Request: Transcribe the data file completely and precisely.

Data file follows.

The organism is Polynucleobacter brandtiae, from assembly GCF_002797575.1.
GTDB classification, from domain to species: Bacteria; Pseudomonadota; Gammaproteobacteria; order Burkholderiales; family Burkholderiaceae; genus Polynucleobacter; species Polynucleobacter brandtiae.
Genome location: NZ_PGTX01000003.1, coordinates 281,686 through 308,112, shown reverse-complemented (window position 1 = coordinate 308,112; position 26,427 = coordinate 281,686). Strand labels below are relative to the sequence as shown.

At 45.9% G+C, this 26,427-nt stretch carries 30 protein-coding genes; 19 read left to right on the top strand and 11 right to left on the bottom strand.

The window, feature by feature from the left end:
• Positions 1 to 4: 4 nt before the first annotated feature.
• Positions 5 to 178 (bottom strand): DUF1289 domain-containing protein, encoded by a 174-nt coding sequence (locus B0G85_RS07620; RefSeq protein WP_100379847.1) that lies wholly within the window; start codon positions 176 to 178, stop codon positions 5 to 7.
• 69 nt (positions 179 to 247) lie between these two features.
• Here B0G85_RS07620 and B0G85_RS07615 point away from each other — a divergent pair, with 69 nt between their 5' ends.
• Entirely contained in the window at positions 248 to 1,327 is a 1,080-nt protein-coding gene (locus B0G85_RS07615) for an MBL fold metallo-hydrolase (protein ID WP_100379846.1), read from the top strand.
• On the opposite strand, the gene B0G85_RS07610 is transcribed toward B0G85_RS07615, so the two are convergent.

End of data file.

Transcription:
The organism is Polynucleobacter brandtiae, from assembly GCF_002797575.1.
GTDB classification, from domain to species: Bacteria; Pseudomonadota; Gammaproteobacteria; order Burkholderiales; family Burkholderiaceae; genus Polynucleobacter; species Polynucleobacter brandtiae.
Genome location: NZ_PGTX01000003.1, coordinates 281,686 through 308,112, shown reverse-complemented (window position 1 = coordinate 308,112; position 26,427 = coordinate 281,686). Strand labels below are relative to the sequence as shown.

At 45.9% G+C, this 26,427-nt stretch carries 30 protein-coding genes; 19 read left to right on the top strand and 11 right to left on the bottom strand.

The window, feature by feature from the left end:
• Positions 1 to 4: 4 nt before the first annotated feature.
• Positions 5 to 178 (bottom strand): DUF1289 domain-containing protein, encoded by a 174-nt coding sequence (locus B0G85_RS07620; RefSeq protein WP_100379847.1) that lies wholly within the window; start codon positions 176 to 178, stop codon positions 5 to 7.
• 69 nt (positions 179 to 247) lie between these two features.
• Here B0G85_RS07620 and B0G85_RS07615 point away from each other — a divergent pair, with 69 nt between their 5' ends.
• Entirely contained in the window at positions 248 to 1,327 is a 1,080-nt protein-coding gene (locus B0G85_RS07615) for an MBL fold metallo-hydrolase (protein ID WP_100379846.1), read from the top strand.
• On the opposite strand, the gene B0G85_RS07610 is transcribed toward B0G85_RS07615, so the two are convergent.